If good things come to those who wait, Shanghai Fortress should have been well rewarded.
The sci-fi blockbuster cost as much as Rmb400 million to make and took over six years to complete. Its forerunner The Wandering Earth also took five years from start to finish, with a smaller budget of Rmb300 million. It raked in almost Rmb5 billion ($710 million) earlier this year, setting a record for a domestic sci-fi production and proving one of the few bright spots in a slow period for homegrown movies.
Shanghai Fortress, which reached screens in late July, promoted itself as an heir to its predecessor’s sci-fi crown. Wang Chen, the film’s producer, told media at the Beijing premiere: “Before The Wandering Earth, there were no Chinese sci-fi epics at all. We are standing on the shoulders of the titan and moving forward.”
But the film then got a shockingly negative reception and so far the takings have been poor. Despite the all-star cast – including heartthrob Lu Han and starlet Shu Qi – it earned just Rmb120 million in its opening fortnight. And on review website Douban, it received an abysmal 3.2 out of 10 score (averaged from over 160,000 reviewers). Industry insiders now predict that the film will be “the biggest money-loser this summer,” reports Tencent Entertainment.
“Shanghai Fortress is one of my favourite novels. It has obsessed me for over a decade. Over the years, I have wondered countless times how it would look if turned into a movie. However, after watching the film, I would rather this film had never been made. It was rubbish,” one disappointed moviegoer wrote.
“The Wandering Earth opened a door for China’s sci-fi genre and Shanghai Fortress has closed it,” another concluded.
Teng Huatao, the director of the blockbuster, then published a lengthy apology on weibo for letting fans down. “I’m so sad to see the reviews. It is not about just being unsatisfied with this particular film, but, rather, it is about people losing their expectations for Chinese sci-fi films as a whole. I’m really sorry because I believe no one wants to shut that shining door,” he said.
The scriptwriter Jiang Nan, who is also the author of the original novel (published in 2009), soon followed with his own apology, especially to fans of his book who had waited so many years for the film.
Shanghai Fortress takes place in 2035 and is premised on the idea that the city is mankind’s last refuge during an alien invasion. Shu, aged 43, plays Lin Lan, the commander of an international force tasked with fighting alien attackers. Lu, a younger 29, plays a college graduate so smitten with Lin he decides to join the taskforce defending Earth.
“There is no chemistry between the two. And to be honest, Shu Qi looks like a young auntie of Lu Han,” one critic wrote of the unlikely pairing.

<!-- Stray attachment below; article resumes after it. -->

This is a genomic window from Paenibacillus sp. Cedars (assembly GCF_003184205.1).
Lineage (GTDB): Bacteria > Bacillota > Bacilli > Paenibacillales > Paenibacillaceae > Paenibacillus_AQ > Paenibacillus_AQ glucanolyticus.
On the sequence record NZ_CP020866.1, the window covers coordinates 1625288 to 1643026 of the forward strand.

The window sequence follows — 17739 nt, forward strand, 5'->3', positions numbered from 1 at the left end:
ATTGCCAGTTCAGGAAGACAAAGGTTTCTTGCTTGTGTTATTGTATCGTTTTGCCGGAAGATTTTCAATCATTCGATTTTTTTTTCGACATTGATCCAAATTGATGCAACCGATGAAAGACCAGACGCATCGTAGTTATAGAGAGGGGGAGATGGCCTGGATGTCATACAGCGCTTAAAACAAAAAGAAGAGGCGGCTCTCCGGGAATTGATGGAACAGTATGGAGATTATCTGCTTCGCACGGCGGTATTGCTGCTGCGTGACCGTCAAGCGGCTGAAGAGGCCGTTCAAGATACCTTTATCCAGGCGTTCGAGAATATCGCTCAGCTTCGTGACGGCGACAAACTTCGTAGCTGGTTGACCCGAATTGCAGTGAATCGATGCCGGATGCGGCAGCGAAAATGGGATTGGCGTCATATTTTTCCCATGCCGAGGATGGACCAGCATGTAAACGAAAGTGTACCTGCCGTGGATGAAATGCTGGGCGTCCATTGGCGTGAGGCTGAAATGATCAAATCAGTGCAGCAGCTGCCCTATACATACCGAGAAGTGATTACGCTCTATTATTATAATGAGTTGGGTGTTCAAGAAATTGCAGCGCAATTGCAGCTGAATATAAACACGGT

Much of the criticism surrounded Lu’s performance, with many complaining that the pop idol doesn’t know how to act.
Of course, it’s common practice for studios to cast big-name stars with huge online followings to boost box office performance. The strategy has paid off in the past: many of Lu’s 60 million followers on weibo flocked to see him in Time Raiders, where he had the lead role, despite a fairly dismal 4.7 rating on Douban in 2016.
In his most recent interview Teng admitted Lu was “miscast” in a movie “that doesn’t suit him”.
That said, some of the critics reckoned it was unfair to only blame Lu. “The screenplay alone took over four years to finish and post-production took over a year. Filming, on the other hand, lasted only three months. So, to put the blame on Lu Han’s contribution, which appears to be such a small fraction of the entire production, seems unjustified. Apart from Lu looking lost and confused in the film, the biggest problem is a screenplay that has plenty of loopholes,” Tencent Entertainment rebuked.
“In addition to Lu’s bad acting, Shanghai Fortress’ biggest problem is that the storyline is simply ridiculous and makes no sense,” TMT Post agreed.
Others queried whether the director was out of his depth. Teng is best known for making romantic films, including Up in the Wind (2013) and Love Is Not Blind (2011). He told state-run TV news channel CGTN that he moved out of his comfort zone to direct a sci-fi movie because he hoped it would mark a career breakthrough. More than one critic said he had failed to make the transition. “Shanghai Fortress struggles with split personality disorder: it can’t decide whether it is a romantic movie or a sci-fi,” one lambasted.
Fans of the genre said the disappointment about the film shouldn’t be totally toxic for future releases. “Sci-fi requires a lot of imagination and sophistication. The success of that genre, however, is a collective effort of many people. So even though some say Shanghai Fortress has slammed the door on sci-fi, one bad film is not going to topple the entire genre. Eventually, the bad film will be forgotten. But what’s important is how to carve a viable future for sci-fi films domestically. That’s a question a lot of filmmakers need to consider,” posited Phoenix News.
© ChinTell Ltd. All rights reserved.
Sponsored by HSBC.
The Week in China website and the weekly magazine publications are owned and maintained by ChinTell Limited, Hong Kong. Neither HSBC nor any member of the HSBC group of companies ("HSBC") endorses the contents and/or is involved in selecting, creating or editing the contents of the Week in China website or the Week in China magazine. The views expressed in these publications are solely the views of ChinTell Limited and do not necessarily reflect the views or investment ideas of HSBC. No responsibility will therefore be assumed by HSBC for the contents of these publications or for the errors or omissions therein.